Nightly News | November 11, 2013
>>> is responding to a disaster in an island nation as we are still learning just how bad the situation is in the philippines though it is now clear it's worse than we first knew. the satellite imagery shows what is now categorized as super typhoon haiyan at its peak intensity as it slammed into and moved across the philippines sending waves of sea water on land. this typhoon uh was the most powerful ever to make landfall. now to the numbers. and these are sure to change because some places are still cut off. the numbers of those feared dead the begins at 10,000. 600,000 people could have been displaced. the cost of the damage could be as high as $14 billion. the storm surge completely washed away some villages and towns. it left a this reviewing city, tacloban in utter ruins. harry smith witnessed the destruction on the ground.
>> reporter: it is an achingly familiar sight -- the aftermath of this typhoon looks like the remnants of other super disasters h. in what we learned from the tsunami in japan and the tsunami in the indian ocean and our own super storm sandy is that the unrelenting water knows no boundary.
>> every building is either significantly damaged or destroyed. it's a 15 to 25-foot wave that came across entire villages. so everything is wiped out.
>> reporter: the city of tacloban looks to be ground zero .
>> survived because i climbed a tree.
>> reporter: we met mekan not far from the ruins of the airport.
>> i'm very happy because i'm alive.
>> reporter: is he and her family are in a makeshift shelter because there is nothing left of their homes.
>> we don't have anything to do but to live. we survived the typhoon and now we are questioning ourselves how to survive in terms of food, in terms of water.
>> reporter: a nearby chapel serves as a makeshift morgue. a father says his 2-year-old son is inside. he explains how fast the water rose. he wonders how anyone survived. people in this once bustling city of 200,000 have seen many typhoons before. but nothing like this. they are without food, without drinkable water . they have no adequate shelter. our colleague angus walker is in another part of the decimated city.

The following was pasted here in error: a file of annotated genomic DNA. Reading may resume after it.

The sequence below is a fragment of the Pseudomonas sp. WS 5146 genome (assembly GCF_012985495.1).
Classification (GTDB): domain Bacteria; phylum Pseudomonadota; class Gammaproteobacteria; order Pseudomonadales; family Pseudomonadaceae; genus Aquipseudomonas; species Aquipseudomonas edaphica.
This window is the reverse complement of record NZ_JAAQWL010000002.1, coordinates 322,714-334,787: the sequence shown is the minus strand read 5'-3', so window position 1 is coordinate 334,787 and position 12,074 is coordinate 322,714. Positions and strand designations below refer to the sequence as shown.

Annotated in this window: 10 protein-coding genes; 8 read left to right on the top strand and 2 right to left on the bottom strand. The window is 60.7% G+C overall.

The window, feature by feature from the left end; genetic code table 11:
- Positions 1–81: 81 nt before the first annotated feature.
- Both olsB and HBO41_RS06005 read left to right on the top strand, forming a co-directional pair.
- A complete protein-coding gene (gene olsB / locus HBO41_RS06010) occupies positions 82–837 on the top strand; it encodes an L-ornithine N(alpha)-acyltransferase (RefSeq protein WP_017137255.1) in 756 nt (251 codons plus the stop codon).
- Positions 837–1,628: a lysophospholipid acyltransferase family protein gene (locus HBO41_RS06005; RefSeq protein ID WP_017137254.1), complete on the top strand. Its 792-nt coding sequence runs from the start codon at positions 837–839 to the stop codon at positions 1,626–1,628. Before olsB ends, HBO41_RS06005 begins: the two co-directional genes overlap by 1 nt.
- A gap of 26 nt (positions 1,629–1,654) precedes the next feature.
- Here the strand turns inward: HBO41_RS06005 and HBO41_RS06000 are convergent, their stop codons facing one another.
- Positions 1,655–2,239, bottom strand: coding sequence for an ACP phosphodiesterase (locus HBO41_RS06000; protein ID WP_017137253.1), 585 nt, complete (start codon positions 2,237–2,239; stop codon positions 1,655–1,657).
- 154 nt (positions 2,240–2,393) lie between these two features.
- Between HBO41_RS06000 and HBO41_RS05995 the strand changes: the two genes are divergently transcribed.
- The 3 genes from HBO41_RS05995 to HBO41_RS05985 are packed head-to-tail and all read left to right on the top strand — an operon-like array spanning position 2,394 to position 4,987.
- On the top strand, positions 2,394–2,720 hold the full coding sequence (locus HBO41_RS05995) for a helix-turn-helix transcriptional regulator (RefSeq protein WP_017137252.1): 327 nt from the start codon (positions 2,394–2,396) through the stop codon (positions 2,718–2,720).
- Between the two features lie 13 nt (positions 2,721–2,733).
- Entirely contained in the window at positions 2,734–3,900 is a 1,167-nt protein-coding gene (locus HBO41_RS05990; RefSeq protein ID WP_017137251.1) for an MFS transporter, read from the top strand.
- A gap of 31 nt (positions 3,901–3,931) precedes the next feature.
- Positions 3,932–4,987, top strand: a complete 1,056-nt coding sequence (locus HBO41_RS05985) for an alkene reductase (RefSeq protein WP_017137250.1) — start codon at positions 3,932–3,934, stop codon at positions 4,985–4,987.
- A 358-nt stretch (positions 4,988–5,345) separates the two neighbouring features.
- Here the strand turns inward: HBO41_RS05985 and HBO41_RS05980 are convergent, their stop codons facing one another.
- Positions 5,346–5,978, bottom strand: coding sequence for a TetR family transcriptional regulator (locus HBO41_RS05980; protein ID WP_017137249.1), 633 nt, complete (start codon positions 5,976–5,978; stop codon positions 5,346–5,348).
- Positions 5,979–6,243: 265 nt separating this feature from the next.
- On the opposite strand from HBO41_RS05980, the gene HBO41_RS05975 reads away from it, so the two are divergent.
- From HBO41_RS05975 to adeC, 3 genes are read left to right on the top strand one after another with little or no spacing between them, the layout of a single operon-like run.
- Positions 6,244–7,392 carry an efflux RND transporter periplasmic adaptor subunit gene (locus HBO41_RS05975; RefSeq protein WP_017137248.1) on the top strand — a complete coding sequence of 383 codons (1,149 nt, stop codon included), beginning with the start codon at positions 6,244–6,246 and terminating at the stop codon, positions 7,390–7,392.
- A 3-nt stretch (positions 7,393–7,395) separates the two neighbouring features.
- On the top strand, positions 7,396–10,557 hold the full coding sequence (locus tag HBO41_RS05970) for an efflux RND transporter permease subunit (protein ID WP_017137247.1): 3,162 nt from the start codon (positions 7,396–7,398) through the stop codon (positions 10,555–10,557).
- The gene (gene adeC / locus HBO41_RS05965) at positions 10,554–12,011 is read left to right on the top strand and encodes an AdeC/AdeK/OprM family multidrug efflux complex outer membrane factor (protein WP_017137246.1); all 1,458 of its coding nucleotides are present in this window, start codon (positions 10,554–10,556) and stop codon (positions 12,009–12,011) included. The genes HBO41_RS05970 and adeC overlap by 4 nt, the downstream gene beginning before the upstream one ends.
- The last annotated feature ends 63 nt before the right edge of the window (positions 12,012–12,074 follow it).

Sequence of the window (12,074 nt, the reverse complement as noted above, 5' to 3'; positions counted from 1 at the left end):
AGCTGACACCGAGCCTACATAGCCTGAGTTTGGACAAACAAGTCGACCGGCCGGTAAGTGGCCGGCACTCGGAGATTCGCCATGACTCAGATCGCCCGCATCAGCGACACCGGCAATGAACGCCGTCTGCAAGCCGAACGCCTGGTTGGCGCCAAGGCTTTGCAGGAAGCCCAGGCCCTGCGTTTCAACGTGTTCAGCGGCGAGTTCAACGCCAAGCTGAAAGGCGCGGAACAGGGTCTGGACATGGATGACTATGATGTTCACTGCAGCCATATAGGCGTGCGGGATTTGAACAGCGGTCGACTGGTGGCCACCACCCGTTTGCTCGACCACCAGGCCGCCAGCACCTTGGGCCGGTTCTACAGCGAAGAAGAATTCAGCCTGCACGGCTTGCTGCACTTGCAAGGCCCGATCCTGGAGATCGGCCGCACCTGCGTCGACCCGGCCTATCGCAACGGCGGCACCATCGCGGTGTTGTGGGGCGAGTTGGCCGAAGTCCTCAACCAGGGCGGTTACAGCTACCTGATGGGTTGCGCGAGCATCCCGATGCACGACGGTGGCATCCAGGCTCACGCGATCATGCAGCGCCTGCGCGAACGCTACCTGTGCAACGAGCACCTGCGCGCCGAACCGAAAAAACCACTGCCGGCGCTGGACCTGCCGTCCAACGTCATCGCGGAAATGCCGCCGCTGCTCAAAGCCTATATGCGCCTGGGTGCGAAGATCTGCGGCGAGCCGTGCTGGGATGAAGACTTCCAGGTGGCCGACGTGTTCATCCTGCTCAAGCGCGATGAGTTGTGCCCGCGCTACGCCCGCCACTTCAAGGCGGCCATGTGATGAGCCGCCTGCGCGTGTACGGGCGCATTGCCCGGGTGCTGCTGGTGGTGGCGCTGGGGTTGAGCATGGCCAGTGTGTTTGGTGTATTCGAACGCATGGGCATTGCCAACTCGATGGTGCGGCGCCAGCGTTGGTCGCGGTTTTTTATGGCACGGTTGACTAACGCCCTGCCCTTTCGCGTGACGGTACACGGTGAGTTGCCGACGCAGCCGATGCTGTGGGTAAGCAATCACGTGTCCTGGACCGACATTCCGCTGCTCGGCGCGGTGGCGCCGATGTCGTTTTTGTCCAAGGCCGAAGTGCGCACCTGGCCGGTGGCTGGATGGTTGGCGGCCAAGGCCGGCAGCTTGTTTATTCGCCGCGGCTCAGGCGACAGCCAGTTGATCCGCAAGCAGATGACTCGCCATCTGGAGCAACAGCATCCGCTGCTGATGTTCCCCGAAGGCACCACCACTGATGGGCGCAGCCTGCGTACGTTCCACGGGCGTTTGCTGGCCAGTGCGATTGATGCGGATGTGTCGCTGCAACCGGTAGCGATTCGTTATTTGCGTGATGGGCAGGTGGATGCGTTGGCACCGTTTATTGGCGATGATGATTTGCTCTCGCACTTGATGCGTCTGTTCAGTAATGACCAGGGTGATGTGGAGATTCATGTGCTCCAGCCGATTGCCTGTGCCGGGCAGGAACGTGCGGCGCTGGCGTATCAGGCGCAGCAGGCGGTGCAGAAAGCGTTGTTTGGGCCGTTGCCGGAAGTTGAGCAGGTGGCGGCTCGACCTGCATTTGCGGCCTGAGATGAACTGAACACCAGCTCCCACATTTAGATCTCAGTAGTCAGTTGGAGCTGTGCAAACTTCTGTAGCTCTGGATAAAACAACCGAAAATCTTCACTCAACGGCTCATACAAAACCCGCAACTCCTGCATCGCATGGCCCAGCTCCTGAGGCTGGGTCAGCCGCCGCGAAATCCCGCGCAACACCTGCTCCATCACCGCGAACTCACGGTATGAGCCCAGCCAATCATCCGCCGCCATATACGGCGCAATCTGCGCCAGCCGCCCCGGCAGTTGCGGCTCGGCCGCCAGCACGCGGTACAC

>> the local marketplace, one of the worst affected areas in tacloban . all the shops and houses made of wood, now a pile of tangled timber. reya, 8 months pregnant, shows me the house -- one of few made of concrete -- that her father sheltered in.
>> we are not not able to save our father. very sad.
>> reporter: this typhoon was different because it moved so rapidly. because it was moving so fast and the winds were so ferocious, it piled up water in front of it. what you need to remember about the philippines is it is more than 7,000 islands n. a place like this, the water just stacked up as it moved into the bays and channels and once the water rose, it knocked down everything in sight. there is no power, no fuel. roads and bridges are out. many coastal areas haven't yet been searched. because communications are out there is no way to know the status of the more isolated communities. we hitched a ride with the u.s. marines on a c-130 into tacloban . the u.s. military is ferrying in troops by the hundreds and often carrying storm victims out. while aid is beginning to arrive it is a trickle in an ocean of need. there is no other way to describe the situation in tacloban other than god awful. the stench of death hangs everywhere you go. quite frankly, it's a wonder the people who survived have kept their sanity. brian?
>> harry smith , back in manila tonight. harry, thanks.